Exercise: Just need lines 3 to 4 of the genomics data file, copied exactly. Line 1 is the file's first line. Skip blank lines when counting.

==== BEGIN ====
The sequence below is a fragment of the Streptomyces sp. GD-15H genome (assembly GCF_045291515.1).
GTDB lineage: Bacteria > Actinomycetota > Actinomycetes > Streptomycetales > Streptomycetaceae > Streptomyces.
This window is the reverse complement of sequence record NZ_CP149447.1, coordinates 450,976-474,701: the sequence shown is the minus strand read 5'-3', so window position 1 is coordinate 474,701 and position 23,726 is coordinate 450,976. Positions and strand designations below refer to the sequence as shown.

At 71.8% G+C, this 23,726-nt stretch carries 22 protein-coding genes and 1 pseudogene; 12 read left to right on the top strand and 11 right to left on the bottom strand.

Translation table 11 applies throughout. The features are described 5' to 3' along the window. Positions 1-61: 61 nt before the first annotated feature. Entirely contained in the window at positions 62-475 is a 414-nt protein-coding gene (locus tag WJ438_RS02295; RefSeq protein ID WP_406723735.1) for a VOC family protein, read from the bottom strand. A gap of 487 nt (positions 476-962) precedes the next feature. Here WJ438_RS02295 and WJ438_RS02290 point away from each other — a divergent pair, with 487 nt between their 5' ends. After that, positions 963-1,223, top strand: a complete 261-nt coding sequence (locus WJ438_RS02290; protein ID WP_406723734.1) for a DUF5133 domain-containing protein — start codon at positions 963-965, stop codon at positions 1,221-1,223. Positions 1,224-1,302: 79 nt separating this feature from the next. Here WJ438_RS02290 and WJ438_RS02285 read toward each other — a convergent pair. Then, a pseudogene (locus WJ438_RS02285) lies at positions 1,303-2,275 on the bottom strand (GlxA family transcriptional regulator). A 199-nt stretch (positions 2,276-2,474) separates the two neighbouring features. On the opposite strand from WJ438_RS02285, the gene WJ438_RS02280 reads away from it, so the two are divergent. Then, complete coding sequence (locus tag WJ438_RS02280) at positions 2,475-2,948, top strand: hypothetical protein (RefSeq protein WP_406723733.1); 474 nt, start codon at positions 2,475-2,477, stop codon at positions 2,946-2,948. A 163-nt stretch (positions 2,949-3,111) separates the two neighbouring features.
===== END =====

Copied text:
This window is the reverse complement of sequence record NZ_CP149447.1, coordinates 450,976-474,701: the sequence shown is the minus strand read 5'-3', so window position 1 is coordinate 474,701 and position 23,726 is coordinate 450,976. Positions and strand designations below refer to the sequence as shown.

At 71.8% G+C, this 23,726-nt stretch carries 22 protein-coding genes and 1 pseudogene; 12 read left to right on the top strand and 11 right to left on the bottom strand.